It might come as a surprise to some people that this prediction hasn’t already come to pass. Given that mathematics is a subject of logic and precision, it would seem to be perfect territory for a computer.

However, in 2021, we will see the first truly creative proof of a mathematical theorem by an artificial intelligence (AI). As a mathematician, this fills me with excitement and anxiety in equal measure. Excitement for the new insights that AI might give the mathematical community; anxiety that we human mathematicians might soon become obsolete. But part of this belief is based on a misconception about what a mathematician does.

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If I were simply sitting in my office in Oxford doing long division to a lot of decimal places, computers would almost certainly have put me out of a job by now. But mathematicians are not merely calculators. We are storytellers, weaving together logical tales that take our readers on a strange journey – one with twists and turns, surprises and drama. Our characters are numbers and geometries. Our proofs are our narratives. We are not trying to prove every true statement about these numbers and geometries. Rather, we are making choices about the stories we tell.

This is why I think that the challenge of AI coming up with a proof that will excite mathematicians is a much harder task than many might think. It will have to learn about our emotional world and to understand the proofs we care about.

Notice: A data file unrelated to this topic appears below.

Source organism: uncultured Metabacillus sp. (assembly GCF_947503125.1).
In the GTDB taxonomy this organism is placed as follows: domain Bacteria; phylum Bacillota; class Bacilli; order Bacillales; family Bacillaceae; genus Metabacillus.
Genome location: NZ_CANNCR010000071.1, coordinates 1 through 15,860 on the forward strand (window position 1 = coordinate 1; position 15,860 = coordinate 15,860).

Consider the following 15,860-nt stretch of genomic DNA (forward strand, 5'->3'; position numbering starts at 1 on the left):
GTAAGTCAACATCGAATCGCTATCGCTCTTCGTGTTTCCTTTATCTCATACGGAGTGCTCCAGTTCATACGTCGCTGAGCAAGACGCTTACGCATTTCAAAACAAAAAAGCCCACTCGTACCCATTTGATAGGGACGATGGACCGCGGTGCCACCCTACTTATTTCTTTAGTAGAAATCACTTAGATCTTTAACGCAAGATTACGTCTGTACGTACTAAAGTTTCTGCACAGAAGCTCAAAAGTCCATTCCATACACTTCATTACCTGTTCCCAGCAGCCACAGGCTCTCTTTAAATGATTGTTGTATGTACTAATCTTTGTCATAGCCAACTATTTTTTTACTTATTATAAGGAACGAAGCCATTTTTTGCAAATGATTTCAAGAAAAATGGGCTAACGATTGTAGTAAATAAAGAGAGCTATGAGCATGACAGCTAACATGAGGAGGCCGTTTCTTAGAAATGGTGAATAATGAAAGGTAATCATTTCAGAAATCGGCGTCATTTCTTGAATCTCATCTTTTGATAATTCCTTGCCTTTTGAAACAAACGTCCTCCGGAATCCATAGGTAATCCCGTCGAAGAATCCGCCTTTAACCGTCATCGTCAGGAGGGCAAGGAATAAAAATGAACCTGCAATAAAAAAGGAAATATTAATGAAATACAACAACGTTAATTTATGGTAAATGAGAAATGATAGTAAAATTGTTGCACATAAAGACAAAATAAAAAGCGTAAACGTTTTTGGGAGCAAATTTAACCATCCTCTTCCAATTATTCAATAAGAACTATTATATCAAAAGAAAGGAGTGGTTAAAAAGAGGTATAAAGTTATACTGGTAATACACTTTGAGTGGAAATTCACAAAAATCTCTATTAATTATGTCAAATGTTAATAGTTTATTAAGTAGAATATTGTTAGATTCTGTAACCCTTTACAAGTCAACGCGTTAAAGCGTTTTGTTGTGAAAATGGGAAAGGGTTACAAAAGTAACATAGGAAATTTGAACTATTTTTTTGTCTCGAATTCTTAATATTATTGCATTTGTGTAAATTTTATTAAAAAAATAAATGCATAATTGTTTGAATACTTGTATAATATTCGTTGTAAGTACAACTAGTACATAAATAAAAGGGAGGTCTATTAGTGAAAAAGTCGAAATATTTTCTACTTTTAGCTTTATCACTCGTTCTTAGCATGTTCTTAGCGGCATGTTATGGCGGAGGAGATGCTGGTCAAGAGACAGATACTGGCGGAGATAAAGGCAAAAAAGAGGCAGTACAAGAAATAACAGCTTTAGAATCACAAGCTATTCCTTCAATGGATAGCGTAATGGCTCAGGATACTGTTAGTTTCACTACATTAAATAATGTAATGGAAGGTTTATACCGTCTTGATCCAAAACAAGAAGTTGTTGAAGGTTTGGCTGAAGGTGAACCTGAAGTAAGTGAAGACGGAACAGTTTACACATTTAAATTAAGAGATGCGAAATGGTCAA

That is much more complex than simply bashing out equations that follow logically one from another.

It’s not to say that there haven’t already been proofs that have exploited the computer as an essential partner in exploring mathematically deeper than the human mind can manage. One of the first was the proof that four colours suffice to cover any map, so no two countries with a common border are coloured the same. Once proved in 1976, a computer was used to check 1,834 maps that happened to be the building blocks of all maps. The computer was used like a telescope, allowing us to look further than the naked human eye could see.

More recently, techniques of machine learning have been used to gain an understanding from a database of successful proofs to generate more proofs. But although the proofs are new, they do not pass the test of exciting the mathematical mind. It’s the same for powerful algorithms, which can generate convincing short-form text, but are a long way from writing a novel.

But in 2021 I think we will see – or at least be close to – an algorithm with the ability to write its first mathematical story. Storytelling through the written word is based on millions of years of human evolution, and it takes a human many years to reach the maturity to write a novel. But mathematics is a much younger evolutionary development. A person immersed in the mathematical world can reach maturity quite quickly, which is why one sees mathematical breakthroughs made by young minds.

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This is why I think that it won’t take long for an AI to understand the quality of the proofs we love and celebrate, before it too will be writing proofs. Perhaps, given its internal architecture, these may be mathematical theorems about networks – a subject that deserves its place on the shelves of the mathematical libraries we humans have been filling for centuries.

Marcus du Sautoy is the Simonyi professor for the public understanding of science and professor of mathematics at the University of Oxford and author of The Creativity Code: How AI is Learning to Write, Paint and Think